14 months isn’t very long in my opinion, but the best part is that downpayment we made upfront doesn’t go to someone else. So the 14 months doesn’t mean anything. The money doesn’t go our landlord–it goes to us! We ARE the landlords. So really, aside from the inspection and closing costs, we get all our upfront money back PLUS the principal payments we made each month (minus selling costs) when we sell the house. (or take a home equity loan out on the house)
Try this: Multiply your current rent by the amount of months you have been renting from someone else. (if your rent has changed, adjust accordingly) Under the right conditions, that is how much money you have been giving to someone else that you could have kept for yourself while owning your own home.
Note that these calculations are rough and don’t apply to all situations. The interest that is built into the mortgage IS money that doesn’t come back to you. In our case, the tenant is paying for that interest–we don’t pay it.
I’ve given a lot of reasons why buying is a great idea, but don’t go out and buy a home until you sit down and go over the numbers. If you aren’t renting out part of your house while you live in it, it will take a lot longer for “buying to be better than renting”.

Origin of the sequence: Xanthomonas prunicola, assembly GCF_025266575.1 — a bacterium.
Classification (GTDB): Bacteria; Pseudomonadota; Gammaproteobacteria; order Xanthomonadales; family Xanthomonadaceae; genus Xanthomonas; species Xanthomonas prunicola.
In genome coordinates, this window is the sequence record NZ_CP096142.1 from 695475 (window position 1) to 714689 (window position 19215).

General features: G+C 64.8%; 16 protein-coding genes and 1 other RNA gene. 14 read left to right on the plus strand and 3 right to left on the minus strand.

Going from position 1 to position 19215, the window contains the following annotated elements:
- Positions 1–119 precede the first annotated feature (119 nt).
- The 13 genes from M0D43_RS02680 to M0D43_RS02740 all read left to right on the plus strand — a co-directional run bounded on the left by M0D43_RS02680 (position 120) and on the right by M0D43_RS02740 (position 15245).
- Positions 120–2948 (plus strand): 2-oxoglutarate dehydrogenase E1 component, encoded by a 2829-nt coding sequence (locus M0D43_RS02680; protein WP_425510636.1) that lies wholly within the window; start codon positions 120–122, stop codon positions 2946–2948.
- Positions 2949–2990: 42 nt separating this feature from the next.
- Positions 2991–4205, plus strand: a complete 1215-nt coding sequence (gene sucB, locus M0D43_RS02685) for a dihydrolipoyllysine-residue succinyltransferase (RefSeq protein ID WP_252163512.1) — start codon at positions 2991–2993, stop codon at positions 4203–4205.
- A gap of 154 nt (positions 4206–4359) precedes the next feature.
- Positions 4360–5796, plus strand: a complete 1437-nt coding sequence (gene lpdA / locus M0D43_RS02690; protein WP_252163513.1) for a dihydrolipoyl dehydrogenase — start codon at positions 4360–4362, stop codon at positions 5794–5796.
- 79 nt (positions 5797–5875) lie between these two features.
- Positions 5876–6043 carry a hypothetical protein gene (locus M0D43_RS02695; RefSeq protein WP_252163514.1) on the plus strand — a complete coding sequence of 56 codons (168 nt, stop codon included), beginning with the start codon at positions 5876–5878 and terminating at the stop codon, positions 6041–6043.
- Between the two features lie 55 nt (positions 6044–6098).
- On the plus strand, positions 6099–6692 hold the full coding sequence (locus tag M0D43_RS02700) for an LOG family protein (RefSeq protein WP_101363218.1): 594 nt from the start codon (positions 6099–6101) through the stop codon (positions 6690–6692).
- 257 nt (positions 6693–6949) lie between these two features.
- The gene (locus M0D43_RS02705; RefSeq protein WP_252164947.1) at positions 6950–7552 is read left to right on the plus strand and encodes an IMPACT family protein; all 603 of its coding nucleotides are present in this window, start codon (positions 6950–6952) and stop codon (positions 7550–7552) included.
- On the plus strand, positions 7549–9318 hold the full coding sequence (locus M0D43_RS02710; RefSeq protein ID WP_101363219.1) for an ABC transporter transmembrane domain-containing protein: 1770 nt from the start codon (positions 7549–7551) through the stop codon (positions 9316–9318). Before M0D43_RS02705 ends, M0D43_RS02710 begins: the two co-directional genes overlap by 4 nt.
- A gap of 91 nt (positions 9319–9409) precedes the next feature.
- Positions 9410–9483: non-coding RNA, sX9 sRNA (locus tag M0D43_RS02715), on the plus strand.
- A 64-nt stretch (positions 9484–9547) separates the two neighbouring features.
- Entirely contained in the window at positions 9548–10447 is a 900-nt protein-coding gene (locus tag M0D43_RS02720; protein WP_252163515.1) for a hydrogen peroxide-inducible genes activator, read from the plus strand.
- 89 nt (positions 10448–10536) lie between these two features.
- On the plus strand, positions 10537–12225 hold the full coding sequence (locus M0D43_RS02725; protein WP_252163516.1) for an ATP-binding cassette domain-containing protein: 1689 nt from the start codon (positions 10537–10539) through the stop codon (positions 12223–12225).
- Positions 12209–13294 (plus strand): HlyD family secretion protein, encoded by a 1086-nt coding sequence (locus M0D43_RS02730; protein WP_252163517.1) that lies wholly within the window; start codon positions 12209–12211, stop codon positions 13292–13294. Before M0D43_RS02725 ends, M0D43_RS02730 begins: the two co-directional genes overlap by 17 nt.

There are some really cool ways to pay down your mortgage in 5-7 years instead of 15 or 30. This will make owning a home more appealing than renting. I won’t go over it here, but we have meetups all around Utah where we talk about how to do this without using any extra money. It’s all about changing your way of thinking. Learn about local events on my meetup group here if you’re interested.
The First of Many
It’s hard to start new things. Even though I don’t know much yet, it’s been hard to learn the lessons that have gotten me to this point. (But totally worth it) This house is the first of many properties. By finding creative ways to finance our investments, (read this book about how to invest with no money down) we will continue to buy 1 or 2 properties a year, producing passive income that will compound on itself with time.
The next property we are looking to buy this year will cash flow $700/month. The deals are always around; you just have to be consistent and confident that you can find them.